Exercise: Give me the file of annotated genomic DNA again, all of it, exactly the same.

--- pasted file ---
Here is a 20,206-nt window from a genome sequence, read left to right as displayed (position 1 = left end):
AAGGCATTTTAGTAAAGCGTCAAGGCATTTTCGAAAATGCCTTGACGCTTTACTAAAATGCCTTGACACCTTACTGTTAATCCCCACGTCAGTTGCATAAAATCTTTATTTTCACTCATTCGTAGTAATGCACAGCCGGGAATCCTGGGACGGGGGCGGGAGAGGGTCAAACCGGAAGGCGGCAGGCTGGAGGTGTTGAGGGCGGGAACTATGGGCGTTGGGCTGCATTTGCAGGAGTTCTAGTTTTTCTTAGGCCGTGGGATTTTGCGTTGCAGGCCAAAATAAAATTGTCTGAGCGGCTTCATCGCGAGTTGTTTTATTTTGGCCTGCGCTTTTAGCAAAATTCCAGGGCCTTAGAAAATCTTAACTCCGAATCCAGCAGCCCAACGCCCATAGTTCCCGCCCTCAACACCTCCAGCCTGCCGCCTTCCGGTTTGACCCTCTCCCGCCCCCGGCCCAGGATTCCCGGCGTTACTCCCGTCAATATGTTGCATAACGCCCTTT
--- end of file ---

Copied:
Here is a 20,206-nt window from a genome sequence, read left to right as displayed (position 1 = left end):
AAGGCATTTTAGTAAAGCGTCAAGGCATTTTCGAAAATGCCTTGACGCTTTACTAAAATGCCTTGACACCTTACTGTTAATCCCCACGTCAGTTGCATAAAATCTTTATTTTCACTCATTCGTAGTAATGCACAGCCGGGAATCCTGGGACGGGGGCGGGAGAGGGTCAAACCGGAAGGCGGCAGGCTGGAGGTGTTGAGGGCGGGAACTATGGGCGTTGGGCTGCATTTGCAGGAGTTCTAGTTTTTCTTAGGCCGTGGGATTTTGCGTTGCAGGCCAAAATAAAATTGTCTGAGCGGCTTCATCGCGAGTTGTTTTATTTTGGCCTGCGCTTTTAGCAAAATTCCAGGGCCTTAGAAAATCTTAACTCCGAATCCAGCAGCCCAACGCCCATAGTTCCCGCCCTCAACACCTCCAGCCTGCCGCCTTCCGGTTTGACCCTCTCCCGCCCCCGGCCCAGGATTCCCGGCGTTACTCCCGTCAATATGTTGCATAACGCCCTTT